Operating margin for the quarter was 11.3% and though down 450 basis points over the prior year, we were up 110 basis points sequentially. This performance reflected significant weaker volume versus a year ago, partially offset by the benefits of our restructuring efforts.

Electronic technologies, operating margins sequentially improved from a negative 5.7% in the first quarter to 7.3% in the second quarter; and Engineered Systems improved margins 150 basis points sequentially. Another note; in the first half, nine of our 36 companies posted year-over-year margin improvement, eight achieved this while managing revenue declines.

From a working capital perspective, we continue to manage inventory levels and accounts receivable aggressively in the phase of weak market conditions. As a result we achieved a working capital to sales percentage of 19.9% and an inventory turn of 6.4%. Although, these results are weaker than the prior year, we are pleased with this performance considering revenue was down over 30%. We continue to pay close attention to working capital and expect improvement in our metrics over the next few quarters.

Cash flow generation has historically been a source of strength for Dover and the second quarter results bared us out. We generated free cash flow of $165 million in the second quarter which was 12% of revenue. This percentage represented a 250 basis point improvement over the last year. We converted 164% of net operating earnings into free cash flow, a significant improvement over the last year’s rate of 101%.

For the six months ended June 30, our free cash flow was $249 million or 9% of revenue. We will continue to focus on activities that drive cash flow and are confident that our full year free cash flow will be in excess of 10% of revenue. Our companies continue to work on what they could control, particularly cost management, product innovation and leverage activity.

We incurred $19 million of restructuring cost in the second quarter, which was $7 million less than forecasted. We still expect full year restructuring cost to be roughly $73 million, with $10 million expected in the third quarter.

We also spent roughly $5 million on our global supply chain program in the second quarter, $8 million year-to-date, and we expect the second half investment in this program to be roughly $14 million. We have made a strategic decision to accelerate the pace of the program and remain highly confident that this investment will bare significant benefits in the upcoming years.

Finally, we have the financial capacity and flexibility to pursue value adding acquisitions, even in a down market. We closed on one such opportunity in May. While we are proactively pursuing other opportunities and continually evaluating a steady stream of acquisition candidates, we still see a disconnect with regard to servers timing and value expectations. Thus, we expect a modest year in acquisitions, but are prepared to move quickly through, should attractive opportunities materialize.

CapEx was $27 million and inline with our full year expectations. We expect no changes to our long standing dividend policy and we had no share repurchase activity in the quarter. Our strong balance sheet is a tremendous asset in these challenging times, and will serve as a competitive advantage going forward.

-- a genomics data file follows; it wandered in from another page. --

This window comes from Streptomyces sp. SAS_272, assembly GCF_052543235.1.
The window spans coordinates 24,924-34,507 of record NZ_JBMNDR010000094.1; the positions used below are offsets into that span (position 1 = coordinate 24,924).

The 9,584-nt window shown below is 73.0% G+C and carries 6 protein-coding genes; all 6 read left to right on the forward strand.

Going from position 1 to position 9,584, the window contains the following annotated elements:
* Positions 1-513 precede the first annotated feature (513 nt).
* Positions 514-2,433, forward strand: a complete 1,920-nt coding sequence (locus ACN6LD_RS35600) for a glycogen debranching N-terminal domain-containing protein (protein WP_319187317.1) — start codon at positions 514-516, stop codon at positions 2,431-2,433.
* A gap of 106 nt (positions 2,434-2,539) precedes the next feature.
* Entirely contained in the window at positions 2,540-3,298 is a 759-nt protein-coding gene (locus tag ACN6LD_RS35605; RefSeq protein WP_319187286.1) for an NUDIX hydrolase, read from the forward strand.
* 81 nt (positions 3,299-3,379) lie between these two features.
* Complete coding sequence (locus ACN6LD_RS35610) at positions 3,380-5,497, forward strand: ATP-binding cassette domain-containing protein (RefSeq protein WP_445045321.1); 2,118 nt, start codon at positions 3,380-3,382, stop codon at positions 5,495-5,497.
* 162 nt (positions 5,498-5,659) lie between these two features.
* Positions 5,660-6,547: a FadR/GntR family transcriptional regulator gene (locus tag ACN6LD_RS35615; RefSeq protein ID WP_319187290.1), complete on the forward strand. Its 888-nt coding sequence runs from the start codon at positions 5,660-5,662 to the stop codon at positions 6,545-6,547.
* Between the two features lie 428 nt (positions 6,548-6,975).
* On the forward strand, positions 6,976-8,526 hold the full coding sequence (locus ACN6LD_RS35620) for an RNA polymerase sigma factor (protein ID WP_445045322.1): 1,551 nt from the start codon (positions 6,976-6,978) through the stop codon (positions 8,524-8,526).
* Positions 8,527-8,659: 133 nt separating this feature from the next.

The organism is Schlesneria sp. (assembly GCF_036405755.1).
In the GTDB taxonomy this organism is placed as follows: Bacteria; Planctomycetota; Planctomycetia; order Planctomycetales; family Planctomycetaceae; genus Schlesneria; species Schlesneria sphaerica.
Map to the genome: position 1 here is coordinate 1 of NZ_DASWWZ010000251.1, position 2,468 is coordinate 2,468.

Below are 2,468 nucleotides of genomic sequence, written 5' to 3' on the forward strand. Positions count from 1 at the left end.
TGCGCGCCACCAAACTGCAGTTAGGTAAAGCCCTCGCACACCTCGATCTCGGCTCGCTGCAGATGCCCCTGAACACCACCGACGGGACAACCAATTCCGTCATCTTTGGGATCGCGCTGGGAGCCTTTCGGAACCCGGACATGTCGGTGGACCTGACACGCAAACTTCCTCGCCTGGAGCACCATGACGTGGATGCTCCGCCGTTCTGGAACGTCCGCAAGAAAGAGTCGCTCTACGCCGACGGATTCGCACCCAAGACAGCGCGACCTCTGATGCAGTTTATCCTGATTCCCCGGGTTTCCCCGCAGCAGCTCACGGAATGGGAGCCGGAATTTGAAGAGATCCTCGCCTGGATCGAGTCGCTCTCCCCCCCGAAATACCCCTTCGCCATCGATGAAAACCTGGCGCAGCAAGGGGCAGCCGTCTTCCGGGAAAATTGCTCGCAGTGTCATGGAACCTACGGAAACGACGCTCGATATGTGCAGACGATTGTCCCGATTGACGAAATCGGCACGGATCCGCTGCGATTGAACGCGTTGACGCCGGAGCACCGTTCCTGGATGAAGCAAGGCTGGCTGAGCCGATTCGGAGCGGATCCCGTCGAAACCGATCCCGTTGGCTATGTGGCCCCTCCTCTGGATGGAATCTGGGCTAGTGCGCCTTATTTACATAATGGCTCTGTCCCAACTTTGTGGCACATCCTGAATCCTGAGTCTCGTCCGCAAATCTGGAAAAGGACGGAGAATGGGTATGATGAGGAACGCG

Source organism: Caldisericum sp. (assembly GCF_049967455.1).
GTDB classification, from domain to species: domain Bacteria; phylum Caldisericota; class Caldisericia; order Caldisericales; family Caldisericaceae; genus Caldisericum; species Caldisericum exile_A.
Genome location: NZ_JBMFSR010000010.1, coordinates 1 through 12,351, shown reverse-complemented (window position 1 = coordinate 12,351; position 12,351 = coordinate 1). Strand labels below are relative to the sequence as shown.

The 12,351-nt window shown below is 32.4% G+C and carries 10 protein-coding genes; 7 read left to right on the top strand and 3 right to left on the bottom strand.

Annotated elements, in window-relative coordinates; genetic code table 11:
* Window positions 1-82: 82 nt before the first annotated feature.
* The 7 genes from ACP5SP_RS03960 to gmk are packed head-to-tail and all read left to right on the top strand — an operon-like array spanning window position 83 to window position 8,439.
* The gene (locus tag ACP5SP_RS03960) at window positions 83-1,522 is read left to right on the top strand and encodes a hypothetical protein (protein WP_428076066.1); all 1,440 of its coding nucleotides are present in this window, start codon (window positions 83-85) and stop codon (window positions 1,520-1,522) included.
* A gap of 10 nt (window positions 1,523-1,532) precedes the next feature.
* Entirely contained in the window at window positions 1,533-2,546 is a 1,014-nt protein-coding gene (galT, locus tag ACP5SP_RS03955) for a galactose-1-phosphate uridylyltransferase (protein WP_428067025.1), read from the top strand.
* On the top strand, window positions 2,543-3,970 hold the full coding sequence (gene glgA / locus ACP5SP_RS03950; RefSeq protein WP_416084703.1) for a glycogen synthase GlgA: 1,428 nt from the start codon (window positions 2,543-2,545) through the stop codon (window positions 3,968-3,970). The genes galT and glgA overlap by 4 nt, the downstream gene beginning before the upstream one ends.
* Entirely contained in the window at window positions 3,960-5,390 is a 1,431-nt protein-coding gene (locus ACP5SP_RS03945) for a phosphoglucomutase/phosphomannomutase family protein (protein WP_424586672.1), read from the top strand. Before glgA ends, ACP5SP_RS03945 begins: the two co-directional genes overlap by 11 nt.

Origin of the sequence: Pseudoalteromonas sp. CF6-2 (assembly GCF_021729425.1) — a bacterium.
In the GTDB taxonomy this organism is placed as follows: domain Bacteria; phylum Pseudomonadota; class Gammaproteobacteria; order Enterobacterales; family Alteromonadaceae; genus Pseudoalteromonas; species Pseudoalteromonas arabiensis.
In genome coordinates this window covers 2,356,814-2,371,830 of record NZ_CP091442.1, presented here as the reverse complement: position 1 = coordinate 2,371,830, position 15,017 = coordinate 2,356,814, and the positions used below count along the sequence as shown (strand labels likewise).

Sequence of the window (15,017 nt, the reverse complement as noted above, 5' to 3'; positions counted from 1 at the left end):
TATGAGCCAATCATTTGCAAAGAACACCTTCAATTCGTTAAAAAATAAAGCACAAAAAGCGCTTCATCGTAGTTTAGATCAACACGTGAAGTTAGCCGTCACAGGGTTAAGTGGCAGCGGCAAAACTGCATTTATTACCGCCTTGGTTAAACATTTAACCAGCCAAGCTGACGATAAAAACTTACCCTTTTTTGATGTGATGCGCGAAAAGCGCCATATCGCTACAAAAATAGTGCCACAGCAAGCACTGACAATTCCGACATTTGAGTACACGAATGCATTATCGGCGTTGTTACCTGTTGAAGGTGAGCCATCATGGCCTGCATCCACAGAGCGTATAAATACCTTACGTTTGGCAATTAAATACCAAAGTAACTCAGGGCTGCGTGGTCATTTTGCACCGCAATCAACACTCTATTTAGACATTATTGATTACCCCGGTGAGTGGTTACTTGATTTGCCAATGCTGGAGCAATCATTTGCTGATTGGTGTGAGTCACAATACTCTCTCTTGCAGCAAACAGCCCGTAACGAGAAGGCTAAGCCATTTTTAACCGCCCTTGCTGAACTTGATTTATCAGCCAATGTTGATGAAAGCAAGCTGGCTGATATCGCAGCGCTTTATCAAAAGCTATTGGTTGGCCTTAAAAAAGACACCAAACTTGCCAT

Now, let me turn the call over to Rob for comments on our segment performance.

Robert Kuhbach

Thanks Bob. Good morning everyone. I’d like to cover our second quarter segment performance and then discuss some additional financial information. At Industrial Products sales were $383 million, down 41% from last year, with earnings of $25 million, down 71% from the second quarter of 2008. Bookings were $372 million, down 41% from last year, but up sequentially 13%, indicating some stability in their end markets.

Operating margin was 6.6%, down 690 basis points from last year and also down 130 basis points sequentially. This performance was largely driven by extremely weak conditions across the majority of end markets, particularly the infrastructure, automotive and energy related markets served by our material handling platform.

Sales in our material handling platform decreased 50% to $154 million, while earnings decreased 82%, resulting in platform margins down about 1100 basis points. Our aggressive cost cutting activities, including significant reductions in work force and facility consolidations, helped to partially offset continued weak conditions and essentially all end markets.

Although bookings increased sequentially, the second quarter book-to-bill was 0.82. We do expect revenue in this platform to remain challenged, but anticipate a sequential improvement in operating margins. Our low government economic stimulus should provide opportunities for this platform, and we are not currently anticipating any benefits in 2009.

The mobile equipment platform recorded sales and earnings declines of 33% and 39% respectively, while margins were relatively strong down, only 160 basis points. In general, margin performance was solid across this platform, capitalizing on aggressive restructuring actions taken earlier. Heil Environmental and Sargent were the relative revenue out performers in this platform.

Quarterly bookings were $246 million down 23% from the prior year, but up 17% sequentially, yielding a positive book-to-bill of 1.07. Internal initiatives, combined with modest market improvement, should provide a climate which results in consistent second half mobile equipment revenue performance.